Lion Capital’s Sherif Guirgis shared with the attendees an investor’s perspective on the changing retail landscape and about the changing ways in which retailers are valued in the current economy. He echoed many of the above sentiments about current retail trends and about the importance of customers’ experience to not only the brand as a whole, but the brand’s value in the financial world.

(Marissa Rose, Amit Parekh, Hilary Kellar-Parsons and Michael Ganz are up-and-coming Avison Young Associates who specialize in retail sales and leasing services. Rose is based in the firm’s downtown Chicago office while Parekh works out of downtown Los Angeles; Kellar-Parsons advises Toronto-area retailers and Ganz assists clients in Irvine, CA. Services that the four brokers provide include landlord and tenant representation, sale and lease negotiations, and market analysis.)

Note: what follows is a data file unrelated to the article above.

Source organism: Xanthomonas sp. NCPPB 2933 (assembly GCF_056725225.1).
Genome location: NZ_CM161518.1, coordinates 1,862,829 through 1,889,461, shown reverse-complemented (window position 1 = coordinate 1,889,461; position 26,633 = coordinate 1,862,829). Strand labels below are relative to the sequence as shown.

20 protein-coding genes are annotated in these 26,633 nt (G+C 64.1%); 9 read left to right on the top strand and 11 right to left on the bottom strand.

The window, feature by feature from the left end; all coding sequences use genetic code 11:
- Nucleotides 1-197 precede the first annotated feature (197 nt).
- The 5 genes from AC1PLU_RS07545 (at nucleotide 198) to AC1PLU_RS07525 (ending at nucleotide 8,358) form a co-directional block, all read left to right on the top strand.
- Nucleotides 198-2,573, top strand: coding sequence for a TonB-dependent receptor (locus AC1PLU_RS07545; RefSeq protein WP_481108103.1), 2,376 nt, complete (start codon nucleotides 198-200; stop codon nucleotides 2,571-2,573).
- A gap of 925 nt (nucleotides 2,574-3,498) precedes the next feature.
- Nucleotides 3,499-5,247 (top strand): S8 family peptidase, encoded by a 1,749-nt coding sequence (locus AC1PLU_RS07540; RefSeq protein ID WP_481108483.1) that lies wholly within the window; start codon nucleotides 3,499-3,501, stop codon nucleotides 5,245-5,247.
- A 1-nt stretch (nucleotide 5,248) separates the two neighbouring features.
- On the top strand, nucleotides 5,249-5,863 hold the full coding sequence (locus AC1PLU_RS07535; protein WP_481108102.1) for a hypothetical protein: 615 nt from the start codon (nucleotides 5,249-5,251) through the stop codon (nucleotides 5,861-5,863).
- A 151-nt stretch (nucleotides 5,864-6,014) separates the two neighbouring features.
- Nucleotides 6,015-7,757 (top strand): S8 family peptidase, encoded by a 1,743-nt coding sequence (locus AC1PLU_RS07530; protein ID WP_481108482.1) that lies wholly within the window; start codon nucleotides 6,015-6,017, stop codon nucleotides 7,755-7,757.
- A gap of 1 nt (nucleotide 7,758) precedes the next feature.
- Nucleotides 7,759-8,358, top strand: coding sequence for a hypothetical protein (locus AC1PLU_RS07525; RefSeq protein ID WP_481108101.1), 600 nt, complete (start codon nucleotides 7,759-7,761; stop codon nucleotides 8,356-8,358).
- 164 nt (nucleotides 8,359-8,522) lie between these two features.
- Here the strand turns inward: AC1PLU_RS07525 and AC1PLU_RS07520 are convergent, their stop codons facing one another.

Tuesday, January 24, 2017

Is commercial real estate healthy for startups?

By Jesse Fragale (Toronto)

A few months ago, the Rotman School of Business in Toronto, in partnership with the Urban Land Institute, hosted an event entitled Is Toronto’s Real Estate Environment Healthy For Entrepreneurs? On the panel was an array of experienced individuals, including the CEO of a growing fin-tech company, the director of operations of a popular incubator and the head of a major office REIT. The event was packed – an indication of how relevant the question has become.

As a commercial real estate (CRE) broker in Toronto who specializes in office leasing, I am well aware of the challenges that startups have in acquiring the right office space in their early years. Conversely, from working with clients on the landlord side, I can appreciate the hesitation to lease space to these types of companies.